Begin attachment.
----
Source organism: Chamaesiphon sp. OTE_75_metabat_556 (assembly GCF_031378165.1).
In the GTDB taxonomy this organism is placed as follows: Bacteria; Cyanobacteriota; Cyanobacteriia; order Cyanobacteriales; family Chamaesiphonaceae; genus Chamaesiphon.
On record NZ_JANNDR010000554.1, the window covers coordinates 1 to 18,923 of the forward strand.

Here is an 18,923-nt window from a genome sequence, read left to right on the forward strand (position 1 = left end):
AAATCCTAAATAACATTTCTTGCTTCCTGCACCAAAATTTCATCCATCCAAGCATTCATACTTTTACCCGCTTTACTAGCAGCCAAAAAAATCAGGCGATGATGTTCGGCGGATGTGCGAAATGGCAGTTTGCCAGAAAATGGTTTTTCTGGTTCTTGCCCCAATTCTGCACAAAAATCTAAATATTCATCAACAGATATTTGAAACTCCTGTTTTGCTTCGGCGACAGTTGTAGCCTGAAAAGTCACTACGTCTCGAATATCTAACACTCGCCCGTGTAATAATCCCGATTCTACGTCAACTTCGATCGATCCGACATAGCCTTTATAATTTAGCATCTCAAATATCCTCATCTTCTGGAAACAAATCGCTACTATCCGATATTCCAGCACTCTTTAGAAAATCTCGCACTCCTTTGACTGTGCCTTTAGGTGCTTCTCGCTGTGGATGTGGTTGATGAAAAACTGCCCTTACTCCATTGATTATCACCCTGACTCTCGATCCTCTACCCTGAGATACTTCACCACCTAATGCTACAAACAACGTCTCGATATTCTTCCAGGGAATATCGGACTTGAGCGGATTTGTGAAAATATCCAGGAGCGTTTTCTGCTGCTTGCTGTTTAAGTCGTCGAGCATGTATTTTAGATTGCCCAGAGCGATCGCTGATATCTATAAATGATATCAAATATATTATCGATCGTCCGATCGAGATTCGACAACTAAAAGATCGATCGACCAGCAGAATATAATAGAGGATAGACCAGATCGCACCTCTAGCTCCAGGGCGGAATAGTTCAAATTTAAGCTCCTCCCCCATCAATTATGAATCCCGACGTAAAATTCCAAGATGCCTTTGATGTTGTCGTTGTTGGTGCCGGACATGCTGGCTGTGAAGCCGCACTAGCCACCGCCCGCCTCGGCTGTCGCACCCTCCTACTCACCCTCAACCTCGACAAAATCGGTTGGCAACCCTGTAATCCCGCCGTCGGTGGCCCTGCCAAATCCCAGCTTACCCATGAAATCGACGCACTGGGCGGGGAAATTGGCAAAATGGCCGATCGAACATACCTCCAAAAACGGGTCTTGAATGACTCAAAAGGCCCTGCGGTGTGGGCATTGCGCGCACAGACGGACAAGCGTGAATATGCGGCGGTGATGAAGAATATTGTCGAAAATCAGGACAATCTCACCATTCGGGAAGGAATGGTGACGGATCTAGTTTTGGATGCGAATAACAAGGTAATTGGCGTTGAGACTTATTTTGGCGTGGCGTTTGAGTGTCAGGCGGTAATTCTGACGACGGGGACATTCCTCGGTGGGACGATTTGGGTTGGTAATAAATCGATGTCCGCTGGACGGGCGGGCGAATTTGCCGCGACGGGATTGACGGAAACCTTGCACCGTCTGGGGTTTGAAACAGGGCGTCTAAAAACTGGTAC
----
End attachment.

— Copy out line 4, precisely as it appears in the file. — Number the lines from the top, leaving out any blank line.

Here is an 18,923-nt window from a genome sequence, read left to right on the forward strand (position 1 = left end):